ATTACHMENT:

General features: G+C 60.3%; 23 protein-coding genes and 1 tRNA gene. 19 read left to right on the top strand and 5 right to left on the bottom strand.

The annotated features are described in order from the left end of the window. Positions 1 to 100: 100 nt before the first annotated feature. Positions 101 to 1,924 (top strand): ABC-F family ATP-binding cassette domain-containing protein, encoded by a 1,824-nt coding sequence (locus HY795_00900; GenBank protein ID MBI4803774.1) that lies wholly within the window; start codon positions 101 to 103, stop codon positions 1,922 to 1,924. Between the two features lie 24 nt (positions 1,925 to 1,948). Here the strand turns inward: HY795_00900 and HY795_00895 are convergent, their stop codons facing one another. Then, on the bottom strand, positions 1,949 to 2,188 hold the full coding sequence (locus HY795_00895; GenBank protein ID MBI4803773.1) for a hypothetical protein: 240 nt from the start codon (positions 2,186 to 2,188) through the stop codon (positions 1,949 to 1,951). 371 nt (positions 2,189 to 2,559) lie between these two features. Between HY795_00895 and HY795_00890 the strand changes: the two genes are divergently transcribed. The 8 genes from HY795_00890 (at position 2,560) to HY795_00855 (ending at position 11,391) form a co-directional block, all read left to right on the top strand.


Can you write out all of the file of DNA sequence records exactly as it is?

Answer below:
General features: G+C 60.3%; 23 protein-coding genes and 1 tRNA gene. 19 read left to right on the top strand and 5 right to left on the bottom strand.

The annotated features are described in order from the left end of the window. Positions 1 to 100: 100 nt before the first annotated feature. Positions 101 to 1,924 (top strand): ABC-F family ATP-binding cassette domain-containing protein, encoded by a 1,824-nt coding sequence (locus HY795_00900; GenBank protein ID MBI4803774.1) that lies wholly within the window; start codon positions 101 to 103, stop codon positions 1,922 to 1,924. Between the two features lie 24 nt (positions 1,925 to 1,948). Here the strand turns inward: HY795_00900 and HY795_00895 are convergent, their stop codons facing one another. Then, on the bottom strand, positions 1,949 to 2,188 hold the full coding sequence (locus HY795_00895; GenBank protein ID MBI4803773.1) for a hypothetical protein: 240 nt from the start codon (positions 2,186 to 2,188) through the stop codon (positions 1,949 to 1,951). 371 nt (positions 2,189 to 2,559) lie between these two features. Between HY795_00895 and HY795_00890 the strand changes: the two genes are divergently transcribed. The 8 genes from HY795_00890 (at position 2,560) to HY795_00855 (ending at position 11,391) form a co-directional block, all read left to right on the top strand.